5 inspiring facts about bad-ass Olympic freeskier Roz Groenewoud

Why the 24-year-old Canadian sports red lipstick on the halfpipe and doesn't skip her strength training.
Roz Groenewoud
(Photo: Roz Groenewoud)

Freeskiing is making its Olympic debut this year, and no one is more thrilled about that fact than athletes like Roz Groenewoud, who’ll compete on the halfpipe, her skis soaring through the air. Today!

The 24-year-old Canadian is a two-time XGames gold medalist and a Target sponsored athlete, and she’s not shy about standing out. Rather than trying to blend into the male-dominated world of freeskiing, Groenewoud is known for sporting bright red lipstick during competitions.

“I want people to know that being a strong, powerful athlete and being feminine don’t have to be two separate things,” she says, her thick, glossy brown waves brushing against a scar she has from the last time she broke her collarbone.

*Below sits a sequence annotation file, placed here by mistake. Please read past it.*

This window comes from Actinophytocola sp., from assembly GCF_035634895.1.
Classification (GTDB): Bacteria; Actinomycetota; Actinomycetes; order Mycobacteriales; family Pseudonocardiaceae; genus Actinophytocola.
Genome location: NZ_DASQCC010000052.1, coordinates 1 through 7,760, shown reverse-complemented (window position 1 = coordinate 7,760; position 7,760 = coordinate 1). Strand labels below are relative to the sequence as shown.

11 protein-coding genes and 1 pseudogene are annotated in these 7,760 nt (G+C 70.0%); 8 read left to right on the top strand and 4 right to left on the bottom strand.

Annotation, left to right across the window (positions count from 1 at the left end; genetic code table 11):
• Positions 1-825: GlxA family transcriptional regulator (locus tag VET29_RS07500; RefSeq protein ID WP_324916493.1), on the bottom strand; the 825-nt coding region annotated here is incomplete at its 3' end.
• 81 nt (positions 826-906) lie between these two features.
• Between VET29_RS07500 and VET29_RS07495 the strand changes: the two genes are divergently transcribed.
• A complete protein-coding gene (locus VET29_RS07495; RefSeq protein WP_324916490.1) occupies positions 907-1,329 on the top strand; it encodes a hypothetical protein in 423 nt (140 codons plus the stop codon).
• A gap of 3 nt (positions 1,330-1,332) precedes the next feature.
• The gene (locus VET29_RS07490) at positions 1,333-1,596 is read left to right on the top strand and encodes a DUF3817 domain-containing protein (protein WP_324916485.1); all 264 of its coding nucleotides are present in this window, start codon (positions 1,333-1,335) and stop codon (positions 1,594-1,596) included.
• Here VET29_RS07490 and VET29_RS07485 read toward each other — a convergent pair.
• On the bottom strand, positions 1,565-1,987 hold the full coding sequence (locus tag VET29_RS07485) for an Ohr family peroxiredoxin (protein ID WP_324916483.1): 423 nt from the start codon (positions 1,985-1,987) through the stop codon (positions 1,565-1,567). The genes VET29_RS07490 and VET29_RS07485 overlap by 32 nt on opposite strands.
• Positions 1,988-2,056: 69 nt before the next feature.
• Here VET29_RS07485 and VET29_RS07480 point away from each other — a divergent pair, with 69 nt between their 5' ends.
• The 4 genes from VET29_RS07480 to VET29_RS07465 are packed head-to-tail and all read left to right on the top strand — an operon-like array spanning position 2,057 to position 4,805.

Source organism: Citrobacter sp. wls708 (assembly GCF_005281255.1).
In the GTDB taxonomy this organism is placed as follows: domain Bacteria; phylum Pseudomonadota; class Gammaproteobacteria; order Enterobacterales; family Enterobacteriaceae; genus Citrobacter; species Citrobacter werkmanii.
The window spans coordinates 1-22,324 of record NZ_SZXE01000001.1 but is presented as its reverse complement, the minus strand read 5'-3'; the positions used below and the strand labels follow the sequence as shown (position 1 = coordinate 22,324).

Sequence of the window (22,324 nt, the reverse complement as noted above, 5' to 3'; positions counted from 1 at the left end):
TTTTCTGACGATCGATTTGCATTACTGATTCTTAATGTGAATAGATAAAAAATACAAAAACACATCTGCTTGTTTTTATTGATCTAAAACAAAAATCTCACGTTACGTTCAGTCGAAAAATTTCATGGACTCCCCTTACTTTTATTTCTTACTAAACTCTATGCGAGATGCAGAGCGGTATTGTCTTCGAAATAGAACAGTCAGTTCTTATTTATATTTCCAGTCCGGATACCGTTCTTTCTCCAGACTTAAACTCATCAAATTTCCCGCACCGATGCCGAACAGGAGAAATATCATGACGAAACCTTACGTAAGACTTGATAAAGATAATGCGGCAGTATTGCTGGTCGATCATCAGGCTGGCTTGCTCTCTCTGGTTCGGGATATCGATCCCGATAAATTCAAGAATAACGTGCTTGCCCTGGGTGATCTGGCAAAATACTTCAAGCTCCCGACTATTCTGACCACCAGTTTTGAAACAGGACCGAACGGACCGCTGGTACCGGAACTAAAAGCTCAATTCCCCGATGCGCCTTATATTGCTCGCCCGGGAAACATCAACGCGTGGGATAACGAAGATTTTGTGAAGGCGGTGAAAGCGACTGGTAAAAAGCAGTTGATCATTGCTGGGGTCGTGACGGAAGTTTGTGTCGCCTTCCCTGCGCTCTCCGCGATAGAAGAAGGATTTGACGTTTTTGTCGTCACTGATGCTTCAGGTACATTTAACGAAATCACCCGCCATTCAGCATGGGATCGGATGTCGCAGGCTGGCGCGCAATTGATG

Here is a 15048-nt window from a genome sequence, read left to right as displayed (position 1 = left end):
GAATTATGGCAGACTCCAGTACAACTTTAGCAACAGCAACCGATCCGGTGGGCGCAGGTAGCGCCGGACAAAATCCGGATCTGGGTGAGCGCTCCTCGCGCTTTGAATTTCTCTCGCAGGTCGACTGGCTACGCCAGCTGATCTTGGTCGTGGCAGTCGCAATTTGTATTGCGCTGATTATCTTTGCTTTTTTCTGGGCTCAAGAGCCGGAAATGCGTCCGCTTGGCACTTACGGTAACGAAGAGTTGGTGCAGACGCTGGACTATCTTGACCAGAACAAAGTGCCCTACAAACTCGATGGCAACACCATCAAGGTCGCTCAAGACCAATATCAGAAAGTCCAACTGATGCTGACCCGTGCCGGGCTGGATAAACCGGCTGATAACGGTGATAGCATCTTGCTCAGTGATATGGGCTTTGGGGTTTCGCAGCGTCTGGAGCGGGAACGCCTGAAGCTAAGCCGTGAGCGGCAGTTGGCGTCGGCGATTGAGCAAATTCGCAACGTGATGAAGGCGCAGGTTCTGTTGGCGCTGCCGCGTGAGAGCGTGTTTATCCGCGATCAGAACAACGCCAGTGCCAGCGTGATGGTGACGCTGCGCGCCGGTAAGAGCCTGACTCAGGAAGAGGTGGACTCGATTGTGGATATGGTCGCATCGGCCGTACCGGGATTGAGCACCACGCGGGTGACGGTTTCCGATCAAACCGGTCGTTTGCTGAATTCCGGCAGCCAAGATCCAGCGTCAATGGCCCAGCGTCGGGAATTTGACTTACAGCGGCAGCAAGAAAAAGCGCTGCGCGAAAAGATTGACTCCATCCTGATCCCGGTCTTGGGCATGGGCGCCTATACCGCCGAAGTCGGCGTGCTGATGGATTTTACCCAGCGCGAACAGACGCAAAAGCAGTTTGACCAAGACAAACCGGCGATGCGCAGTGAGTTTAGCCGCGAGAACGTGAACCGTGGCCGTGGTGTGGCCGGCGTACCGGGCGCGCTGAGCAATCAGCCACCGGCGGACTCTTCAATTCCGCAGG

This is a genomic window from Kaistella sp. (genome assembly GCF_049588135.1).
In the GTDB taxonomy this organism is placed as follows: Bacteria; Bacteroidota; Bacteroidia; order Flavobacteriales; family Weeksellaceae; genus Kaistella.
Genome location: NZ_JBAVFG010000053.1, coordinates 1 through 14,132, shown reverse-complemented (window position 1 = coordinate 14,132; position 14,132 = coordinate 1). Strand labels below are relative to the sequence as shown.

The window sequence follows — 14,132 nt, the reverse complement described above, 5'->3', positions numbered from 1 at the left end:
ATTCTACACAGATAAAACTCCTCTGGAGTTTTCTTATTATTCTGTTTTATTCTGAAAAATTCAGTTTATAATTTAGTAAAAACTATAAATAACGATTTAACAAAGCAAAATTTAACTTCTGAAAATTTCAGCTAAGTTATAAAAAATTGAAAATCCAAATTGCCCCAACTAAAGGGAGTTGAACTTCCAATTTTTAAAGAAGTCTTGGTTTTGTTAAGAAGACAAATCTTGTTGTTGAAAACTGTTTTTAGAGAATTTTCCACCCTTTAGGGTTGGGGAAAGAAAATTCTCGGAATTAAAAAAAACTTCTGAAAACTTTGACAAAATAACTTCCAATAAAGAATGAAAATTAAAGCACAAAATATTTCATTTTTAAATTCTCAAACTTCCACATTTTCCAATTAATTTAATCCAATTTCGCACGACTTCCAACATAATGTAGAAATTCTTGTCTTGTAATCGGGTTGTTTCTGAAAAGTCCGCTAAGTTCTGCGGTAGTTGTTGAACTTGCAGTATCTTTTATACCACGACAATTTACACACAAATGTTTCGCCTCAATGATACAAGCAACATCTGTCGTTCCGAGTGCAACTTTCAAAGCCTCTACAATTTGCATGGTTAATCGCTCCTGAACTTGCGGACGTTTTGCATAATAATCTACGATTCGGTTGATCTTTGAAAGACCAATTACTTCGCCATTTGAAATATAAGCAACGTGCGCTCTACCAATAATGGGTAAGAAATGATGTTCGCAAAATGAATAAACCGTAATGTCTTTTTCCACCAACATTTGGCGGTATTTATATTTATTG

Here are five healthy facts about the bad-ass freeskiier—that may also inspire your fitness pursuits (on or off the snow.)

1. She thinks strong is sexy..but also safe. “Your body needs to be strong so you don’t get injured,” Groenewoud says. To get there, she incorporates lots of plyometrics and weights into her workouts and turns to cycling to help with her range of motion.

2. She trains on a super trampoline. When she’s not near a halfpipe, Groenewoud practices in-air tricks on the largest trampoline in the world. “It’s soft and gives you more time in the air with less work,” she says.

3. Otherwise, she’s on the hunt for snow. She travels almost constantly. When we caught up with her, she’d just returned from training in New Zealand. “I’m constantly chasing the winter.”

4. Breakfast is her favorite meal. Protein is the most important part of her diet, she says, and “I’m a huge breakfast person.” She loves to make a “signature oatmeal dish” with oats, Greek yogurt, blueberries, hemp seeds, pistachios, and fried banana. (Yes, we said “fried.”)

5. She’s a do-gooder. In her downtime, Groenewoud volunteers as a coach for young girls who are aspiring skiers, and works with the humanitarian org Right to Play, which uses sports to empower disadvantaged children in areas affected by poverty and conflict. —Lisa Elaine Held

For more information, follow Groenewoud on Twitter

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